Prime Day is now under way. Amazon’s self-created shopping holiday is in its third year and it’s expected to be bigger than ever.

The day – in fact, day and a half as this year’s event runs for 36 hours – offers deals to those who are subscribers to Amazon Prime, its next-day delivery service. It is a bumper sales event for the retailer, bigger than Black Friday last year.

In terms of trading, this will give Amazon a huge fillip during the slow summer season. However, it also gives Amazon a huge logistical challenge to deliver the huge volume of orders.

Prime Day

I’m sure we all remember the delivery chaos that followed Black Friday a few years ago when retailers’ supply chains crumbled under the pressure.

This is why many retailers – Amazon included – have opted to spread their Black Friday deals over a longer period, with some running one or two weeks of promotions.

For Amazon, the pressure is even greater on Prime Day, which is about more than offering customers a cracking deal. The purpose – and, indeed, name – of Prime Day is to get more shoppers to buy into its next-day delivery subscription. In 2017, the retailer said it signed up more Prime members than on any other single day in its history.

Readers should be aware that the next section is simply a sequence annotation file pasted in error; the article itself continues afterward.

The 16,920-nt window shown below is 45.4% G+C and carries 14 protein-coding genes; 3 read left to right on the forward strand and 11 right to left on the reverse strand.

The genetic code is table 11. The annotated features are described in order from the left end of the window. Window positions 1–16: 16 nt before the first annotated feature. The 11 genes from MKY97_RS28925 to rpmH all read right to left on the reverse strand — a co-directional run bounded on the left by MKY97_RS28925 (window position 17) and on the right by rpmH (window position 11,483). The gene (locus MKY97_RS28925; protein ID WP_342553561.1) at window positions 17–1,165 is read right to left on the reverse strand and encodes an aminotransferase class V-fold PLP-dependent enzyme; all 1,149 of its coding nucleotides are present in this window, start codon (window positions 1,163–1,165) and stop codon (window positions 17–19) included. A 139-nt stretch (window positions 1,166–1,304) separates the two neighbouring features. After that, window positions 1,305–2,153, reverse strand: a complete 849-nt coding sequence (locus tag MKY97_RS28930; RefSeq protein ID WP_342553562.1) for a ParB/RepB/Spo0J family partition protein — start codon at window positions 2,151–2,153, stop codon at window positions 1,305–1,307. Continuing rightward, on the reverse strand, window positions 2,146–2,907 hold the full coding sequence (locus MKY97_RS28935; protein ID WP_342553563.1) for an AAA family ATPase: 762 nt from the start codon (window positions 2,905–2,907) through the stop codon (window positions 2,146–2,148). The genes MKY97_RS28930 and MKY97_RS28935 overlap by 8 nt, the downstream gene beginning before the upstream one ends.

Primed for success

Prime is a huge growth lever for Amazon. According to Morgan Stanley research conducted in 2016, Amazon Prime members spend 4.6 times more than non-members; 40% of Prime users spend more than £800 each year, compared with just 8% of standard Amazon customers.

However, in the US at least, the number of Prime users has plateaued of late. RBC Capital Markets says that while an impressive 55% of US online shoppers are Prime users, this is flat year on year.

Prime Day is obviously a big incentive for new shoppers to subscribe to the service. However, what will keep them tied into Prime is the reliability of its next-day delivery service.

That means nailing the first delivery for the hordes of new subscribers is crucial, and the bigger a success Prime Day is from a sales perspective, the greater the strain on Amazon’s supply chain.

All eyes will be on Amazon over the next 48 hours to see if it can deliver on its promise and showcase Prime at its best.